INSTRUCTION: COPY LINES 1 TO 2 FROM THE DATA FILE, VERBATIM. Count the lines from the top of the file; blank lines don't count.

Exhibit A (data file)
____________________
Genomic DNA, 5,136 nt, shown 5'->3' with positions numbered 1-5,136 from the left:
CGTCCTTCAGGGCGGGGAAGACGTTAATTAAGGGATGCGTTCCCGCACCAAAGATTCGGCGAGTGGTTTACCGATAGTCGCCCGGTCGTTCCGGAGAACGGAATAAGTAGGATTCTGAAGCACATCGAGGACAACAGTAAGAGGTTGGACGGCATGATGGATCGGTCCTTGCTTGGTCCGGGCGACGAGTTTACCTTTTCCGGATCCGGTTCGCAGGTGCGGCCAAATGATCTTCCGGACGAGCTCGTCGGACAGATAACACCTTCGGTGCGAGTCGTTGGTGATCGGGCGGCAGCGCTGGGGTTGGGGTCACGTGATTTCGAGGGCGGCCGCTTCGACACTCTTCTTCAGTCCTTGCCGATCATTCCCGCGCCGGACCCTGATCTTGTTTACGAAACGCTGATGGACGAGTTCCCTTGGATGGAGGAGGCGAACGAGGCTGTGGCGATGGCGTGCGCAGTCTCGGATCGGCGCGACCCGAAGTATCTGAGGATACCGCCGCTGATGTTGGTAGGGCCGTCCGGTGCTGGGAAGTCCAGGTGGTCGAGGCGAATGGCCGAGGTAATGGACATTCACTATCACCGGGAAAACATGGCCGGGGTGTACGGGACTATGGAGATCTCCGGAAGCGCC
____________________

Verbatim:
Genomic DNA, 5,136 nt, shown 5'->3' with positions numbered 1-5,136 from the left:
CGTCCTTCAGGGCGGGGAAGACGTTAATTAAGGGATGCGTTCCCGCACCAAAGATTCGGCGAGTGGTTTACCGATAGTCGCCCGGTCGTTCCGGAGAACGGAATAAGTAGGATTCTGAAGCACATCGAGGACAACAGTAAGAGGTTGGACGGCATGATGGATCGGTCCTTGCTTGGTCCGGGCGACGAGTTTACCTTTTCCGGATCCGGTTCGCAGGTGCGGCCAAATGATCTTCCGGACGAGCTCGTCGGACAGATAACACCTTCGGTGCGAGTCGTTGGTGATCGGGCGGCAGCGCTGGGGTTGGGGTCACGTGATTTCGAGGGCGGCCGCTTCGACACTCTTCTTCAGTCCTTGCCGATCATTCCCGCGCCGGACCCTGATCTTGTTTACGAAACGCTGATGGACGAGTTCCCTTGGATGGAGGAGGCGAACGAGGCTGTGGCGATGGCGTGCGCAGTCTCGGATCGGCGCGACCCGAAGTATCTGAGGATACCGCCGCTGATGTTGGTAGGGCCGTCCGGTGCTGGGAAGTCCAGGTGGTCGAGGCGAATGGCCGAGGTAATGGACATTCACTATCACCGGGAAAACATGGCCGGGGTGTACGGGACTATGGAGATCTCCGGAAGCGCC